Interpreting Clinton's Asia Trip

Why did Hillary Clinton lose the race for the democratic presidential nomination? Simple. She had a plan A: to romp through initial primaries, build momentum and squash her opponents. But when plan A failed, she found she had no backup. Even though she successfully scrambled and managed to slow Obama's momentum, the battle was already lost. Clinton failed to engage in strategic thinking in the biggest competition of her life, and it cost her.

All this made her a curious choice to become secretary of state. Clinton is intelligent, tough, shrewd and, when she chooses to be, charming. But the key to doing her new job well is to engage in long-term strategic thinking on major geopolitical challenges —such as the U.S. role in managing the rise of Asia.

Her recent trip to the region provides some early clues on how she'll manage this task. There's no doubt she did a competent job. Clinton followed the advice of her briefing books, making Japan her first stop to reassure this nervous and insecure ally. Then she went to Indonesia, probably at Obama's instigation, to rebuild America's image in the world's most populous Islamic country. South Korea was an essential stop to send the usual tough signals to North Korea. And then came China, her most important destination.

Throughout it all, the secretary made no mistakes. She said and did the right things and made pleasant noises to please each host. In China, for example, she said, "We have to look inward for solutions, but we must also look to each other to take a leadership role in designing and implementing a coordinated global response to stabilize the world's economy and begin recovery." This appeal to cooperation in sharing leadership must have pleased her hosts, as it showed great respect—a big issue for China.

Yet there's little evidence Clinton has engaged in any serious strategic thinking about U.S.-China relations. If she had, she would have asked some big questions. Traditionally, relations between dominant powers and emerging powers have been tense. This should have been the norm with China and the United States. Yet China has emerged without alarming Americans. That's close to a geopolitical miracle. Who deserves credit for it? Beijing or Washington? China seems to have a clear, comprehensive strategy. The United States has none.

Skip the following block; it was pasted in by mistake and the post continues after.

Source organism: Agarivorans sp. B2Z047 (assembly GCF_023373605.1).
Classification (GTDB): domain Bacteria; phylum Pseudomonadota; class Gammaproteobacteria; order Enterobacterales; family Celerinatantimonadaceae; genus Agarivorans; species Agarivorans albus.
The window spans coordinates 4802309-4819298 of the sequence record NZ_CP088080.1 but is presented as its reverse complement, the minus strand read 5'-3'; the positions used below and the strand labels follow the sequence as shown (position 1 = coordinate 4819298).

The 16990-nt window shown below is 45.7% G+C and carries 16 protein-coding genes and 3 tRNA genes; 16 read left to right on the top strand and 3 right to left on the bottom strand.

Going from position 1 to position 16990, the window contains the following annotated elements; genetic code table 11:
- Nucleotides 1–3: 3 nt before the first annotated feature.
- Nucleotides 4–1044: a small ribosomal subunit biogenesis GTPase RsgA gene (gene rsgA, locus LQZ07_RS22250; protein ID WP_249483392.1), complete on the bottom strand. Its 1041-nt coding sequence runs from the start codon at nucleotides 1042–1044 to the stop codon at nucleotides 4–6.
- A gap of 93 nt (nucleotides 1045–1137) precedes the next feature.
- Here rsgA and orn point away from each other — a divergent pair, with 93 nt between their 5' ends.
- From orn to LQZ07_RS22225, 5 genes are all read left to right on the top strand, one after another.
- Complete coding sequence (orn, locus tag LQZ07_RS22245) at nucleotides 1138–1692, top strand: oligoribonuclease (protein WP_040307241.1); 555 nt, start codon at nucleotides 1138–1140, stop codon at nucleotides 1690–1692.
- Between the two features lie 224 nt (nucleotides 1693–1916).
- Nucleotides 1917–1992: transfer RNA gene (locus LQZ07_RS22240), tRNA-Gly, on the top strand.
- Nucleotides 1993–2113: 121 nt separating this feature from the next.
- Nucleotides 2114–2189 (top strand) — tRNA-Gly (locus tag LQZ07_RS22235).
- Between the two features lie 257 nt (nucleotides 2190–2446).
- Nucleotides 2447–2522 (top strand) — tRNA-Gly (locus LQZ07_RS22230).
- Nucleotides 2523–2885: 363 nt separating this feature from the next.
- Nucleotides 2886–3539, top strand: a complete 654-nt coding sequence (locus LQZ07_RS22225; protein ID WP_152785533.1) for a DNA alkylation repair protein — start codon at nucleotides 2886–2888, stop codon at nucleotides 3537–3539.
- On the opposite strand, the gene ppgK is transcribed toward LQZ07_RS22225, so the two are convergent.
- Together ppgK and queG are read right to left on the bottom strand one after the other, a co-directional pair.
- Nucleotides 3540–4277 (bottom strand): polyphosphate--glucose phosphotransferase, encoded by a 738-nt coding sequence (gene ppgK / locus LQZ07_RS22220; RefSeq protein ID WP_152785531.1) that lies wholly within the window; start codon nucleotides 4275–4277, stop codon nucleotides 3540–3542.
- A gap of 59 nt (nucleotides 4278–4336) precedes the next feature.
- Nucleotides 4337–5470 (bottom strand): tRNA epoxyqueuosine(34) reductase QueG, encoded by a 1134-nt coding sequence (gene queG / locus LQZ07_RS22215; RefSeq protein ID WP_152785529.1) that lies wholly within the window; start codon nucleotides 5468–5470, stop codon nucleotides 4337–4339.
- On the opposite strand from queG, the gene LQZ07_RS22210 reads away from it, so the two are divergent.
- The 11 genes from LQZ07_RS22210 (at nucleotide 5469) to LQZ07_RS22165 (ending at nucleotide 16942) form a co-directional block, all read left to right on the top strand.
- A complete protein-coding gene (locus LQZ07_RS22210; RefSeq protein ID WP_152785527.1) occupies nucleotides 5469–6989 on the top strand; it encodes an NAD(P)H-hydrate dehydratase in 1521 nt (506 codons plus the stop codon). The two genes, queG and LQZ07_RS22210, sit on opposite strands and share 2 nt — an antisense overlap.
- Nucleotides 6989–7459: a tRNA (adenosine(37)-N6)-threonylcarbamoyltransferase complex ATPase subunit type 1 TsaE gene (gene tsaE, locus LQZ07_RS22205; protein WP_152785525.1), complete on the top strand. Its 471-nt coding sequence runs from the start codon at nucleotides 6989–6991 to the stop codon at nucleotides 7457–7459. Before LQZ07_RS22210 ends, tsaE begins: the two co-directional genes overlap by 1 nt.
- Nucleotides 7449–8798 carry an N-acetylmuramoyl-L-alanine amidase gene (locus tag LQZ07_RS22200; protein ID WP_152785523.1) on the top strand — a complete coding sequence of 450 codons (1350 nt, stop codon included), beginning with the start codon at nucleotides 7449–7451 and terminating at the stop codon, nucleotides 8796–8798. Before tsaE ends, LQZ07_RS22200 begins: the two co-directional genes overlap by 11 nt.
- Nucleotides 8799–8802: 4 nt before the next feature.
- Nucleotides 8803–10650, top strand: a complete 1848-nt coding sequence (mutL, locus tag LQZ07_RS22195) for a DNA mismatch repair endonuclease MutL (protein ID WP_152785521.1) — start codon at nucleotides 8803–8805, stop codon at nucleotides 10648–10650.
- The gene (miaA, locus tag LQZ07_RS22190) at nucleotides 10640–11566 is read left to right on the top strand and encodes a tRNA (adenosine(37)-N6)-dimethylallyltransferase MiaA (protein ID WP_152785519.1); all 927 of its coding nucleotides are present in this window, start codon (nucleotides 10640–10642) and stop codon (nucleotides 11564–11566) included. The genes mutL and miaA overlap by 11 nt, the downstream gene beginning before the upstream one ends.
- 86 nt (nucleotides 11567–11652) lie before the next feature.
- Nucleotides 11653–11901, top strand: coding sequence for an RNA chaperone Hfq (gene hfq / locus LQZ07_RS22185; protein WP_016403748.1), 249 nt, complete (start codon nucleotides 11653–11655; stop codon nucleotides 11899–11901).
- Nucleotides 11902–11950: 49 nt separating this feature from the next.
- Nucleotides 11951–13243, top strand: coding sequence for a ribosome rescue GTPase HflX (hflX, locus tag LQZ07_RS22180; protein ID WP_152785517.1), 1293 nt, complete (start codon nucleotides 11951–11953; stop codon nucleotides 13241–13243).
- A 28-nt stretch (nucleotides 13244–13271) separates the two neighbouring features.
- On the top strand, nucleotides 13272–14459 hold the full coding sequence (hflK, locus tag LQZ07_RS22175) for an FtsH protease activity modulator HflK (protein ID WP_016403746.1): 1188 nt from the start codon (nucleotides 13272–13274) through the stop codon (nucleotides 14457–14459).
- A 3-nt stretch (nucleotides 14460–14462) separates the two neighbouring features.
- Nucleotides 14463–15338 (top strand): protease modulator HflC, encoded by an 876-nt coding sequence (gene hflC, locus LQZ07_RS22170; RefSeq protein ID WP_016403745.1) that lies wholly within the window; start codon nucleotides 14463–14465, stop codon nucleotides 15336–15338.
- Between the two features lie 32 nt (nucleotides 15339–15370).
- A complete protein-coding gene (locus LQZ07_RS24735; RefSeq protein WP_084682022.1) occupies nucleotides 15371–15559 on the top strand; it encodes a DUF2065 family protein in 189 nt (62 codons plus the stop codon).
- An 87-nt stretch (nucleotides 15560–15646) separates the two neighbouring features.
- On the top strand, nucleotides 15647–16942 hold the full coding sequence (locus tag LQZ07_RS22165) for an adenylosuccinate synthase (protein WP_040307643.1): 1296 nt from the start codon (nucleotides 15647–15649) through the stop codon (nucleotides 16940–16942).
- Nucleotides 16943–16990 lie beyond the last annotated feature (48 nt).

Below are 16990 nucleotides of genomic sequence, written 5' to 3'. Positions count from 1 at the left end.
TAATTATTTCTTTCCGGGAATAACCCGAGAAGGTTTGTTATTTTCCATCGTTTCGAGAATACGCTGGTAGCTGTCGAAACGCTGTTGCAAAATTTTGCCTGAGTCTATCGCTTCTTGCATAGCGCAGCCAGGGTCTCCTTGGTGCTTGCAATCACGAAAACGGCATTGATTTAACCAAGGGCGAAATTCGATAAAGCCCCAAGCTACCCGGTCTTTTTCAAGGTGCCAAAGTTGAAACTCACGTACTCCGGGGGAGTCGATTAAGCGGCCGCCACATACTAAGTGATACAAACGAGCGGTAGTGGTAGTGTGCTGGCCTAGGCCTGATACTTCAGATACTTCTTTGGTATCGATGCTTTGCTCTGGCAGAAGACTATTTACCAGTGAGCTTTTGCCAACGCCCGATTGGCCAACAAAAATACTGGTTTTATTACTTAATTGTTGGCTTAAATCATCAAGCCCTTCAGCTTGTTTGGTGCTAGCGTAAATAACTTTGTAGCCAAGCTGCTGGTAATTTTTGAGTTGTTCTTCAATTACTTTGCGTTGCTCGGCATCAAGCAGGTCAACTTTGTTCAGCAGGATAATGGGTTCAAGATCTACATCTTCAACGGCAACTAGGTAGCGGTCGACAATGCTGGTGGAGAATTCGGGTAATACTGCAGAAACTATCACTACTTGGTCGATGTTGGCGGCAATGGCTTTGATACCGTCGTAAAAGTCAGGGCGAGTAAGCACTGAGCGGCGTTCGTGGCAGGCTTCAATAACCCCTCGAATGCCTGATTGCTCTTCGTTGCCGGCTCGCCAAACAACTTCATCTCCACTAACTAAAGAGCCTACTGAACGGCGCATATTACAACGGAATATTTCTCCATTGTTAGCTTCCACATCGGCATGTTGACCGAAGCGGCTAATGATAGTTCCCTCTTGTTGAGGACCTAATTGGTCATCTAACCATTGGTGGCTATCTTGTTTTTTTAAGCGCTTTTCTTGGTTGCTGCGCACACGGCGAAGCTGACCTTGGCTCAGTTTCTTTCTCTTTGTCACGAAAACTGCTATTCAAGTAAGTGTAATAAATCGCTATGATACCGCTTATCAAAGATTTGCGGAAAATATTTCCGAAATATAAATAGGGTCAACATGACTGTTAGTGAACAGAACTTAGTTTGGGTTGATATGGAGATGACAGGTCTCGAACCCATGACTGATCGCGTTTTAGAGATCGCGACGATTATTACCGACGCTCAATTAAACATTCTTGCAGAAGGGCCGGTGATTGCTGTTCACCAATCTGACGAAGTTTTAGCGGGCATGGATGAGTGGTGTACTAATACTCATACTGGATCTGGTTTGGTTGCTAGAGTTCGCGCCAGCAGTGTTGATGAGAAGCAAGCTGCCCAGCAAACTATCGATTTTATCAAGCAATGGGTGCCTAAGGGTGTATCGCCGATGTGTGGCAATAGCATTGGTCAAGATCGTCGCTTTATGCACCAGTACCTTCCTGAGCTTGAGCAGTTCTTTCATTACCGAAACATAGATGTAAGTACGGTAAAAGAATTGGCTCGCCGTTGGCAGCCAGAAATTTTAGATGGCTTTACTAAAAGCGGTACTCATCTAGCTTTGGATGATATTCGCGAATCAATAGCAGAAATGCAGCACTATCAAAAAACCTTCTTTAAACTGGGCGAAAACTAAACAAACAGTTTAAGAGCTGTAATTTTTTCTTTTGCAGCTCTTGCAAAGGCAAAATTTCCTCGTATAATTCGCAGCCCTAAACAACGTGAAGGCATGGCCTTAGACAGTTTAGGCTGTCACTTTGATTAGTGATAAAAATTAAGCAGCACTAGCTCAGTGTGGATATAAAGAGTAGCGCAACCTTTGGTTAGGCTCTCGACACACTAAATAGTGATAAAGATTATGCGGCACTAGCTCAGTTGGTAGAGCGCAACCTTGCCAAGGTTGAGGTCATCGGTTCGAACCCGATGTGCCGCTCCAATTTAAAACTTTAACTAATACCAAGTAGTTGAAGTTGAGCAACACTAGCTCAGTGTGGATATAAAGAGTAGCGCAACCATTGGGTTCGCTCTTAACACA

Beijing's strategy toward the United States is complex. Chinese leaders have consistently followed Deng Xiaoping's advice of shanyu shouzhuo—be good at keeping a low profile. Yet they have also created a balanced interdependence with the United States, reducing Washington's ability to pressure them. China relies on America as a market for its manufactured products. And China has encouraged the United States to rely on it (and other East Asian countries) to fund its budget deficits. When Clinton said on her trip, "I appreciate greatly the Chinese government's continuing confidence in United States Treasuries," she validated China's strategy of buying U.S. debt as a way to restrain America's freedom of movement.

It's hard to find signs that the United States is pursuing a similarly coherent, long-term strategy toward China; instead there is a hodgepodge of policies, some wise, some not. Wisely, the United States has decided to help integrate China into the world economy. This policy has worked, leading Chinese society to open up considerably as a result. The hundreds of thousands of Chinese students who have studied in U.S. universities have become major agents of change at home. World Bank president Robert Zoellick's vision of China as a "responsible stakeholder" is slowly coming true.

Yet Washington has demonstrated far less strategic thinking on a range of other issues, such as Iran, North Korea, Iraq and Sudan—each of which it has treated in separate silos. The Chinese, by contrast, view such issues as parts of a whole, and constantly look for trade-offs. Hence they were happy to cooperate on North Korea and Iraq, for which they were rewarded when President Bush put significant pressure on Taiwan not to push for independence. This was a major victory for China. Any objective balance sheet would show more gains for China than the United States. By cooperating selectively, China has thwarted the emergence of any U.S. strategy to contain or prevent its rise.

So what should America's long-term strategy toward China look like? To start, Washington should revisit its assumptions. What should U.S.-China relations look like in 20 years? The Chinese Communist Party is not going to disappear like the Soviet Union, as many U.S. policymakers privately hope. Thus Washington should focus on integrating China even more into the international system and abandon policies China perceives as destabilizing, like support for the Dalai Lama or criticism of China's human-rights violations. What Clinton still needs to work out, in other words, is a big-picture view of the world's largest nation. If she fails to think strategically, the result will be an even stronger China. If she succeeds, China may turn out just as strong—but become a much more cooperative and restrained partner.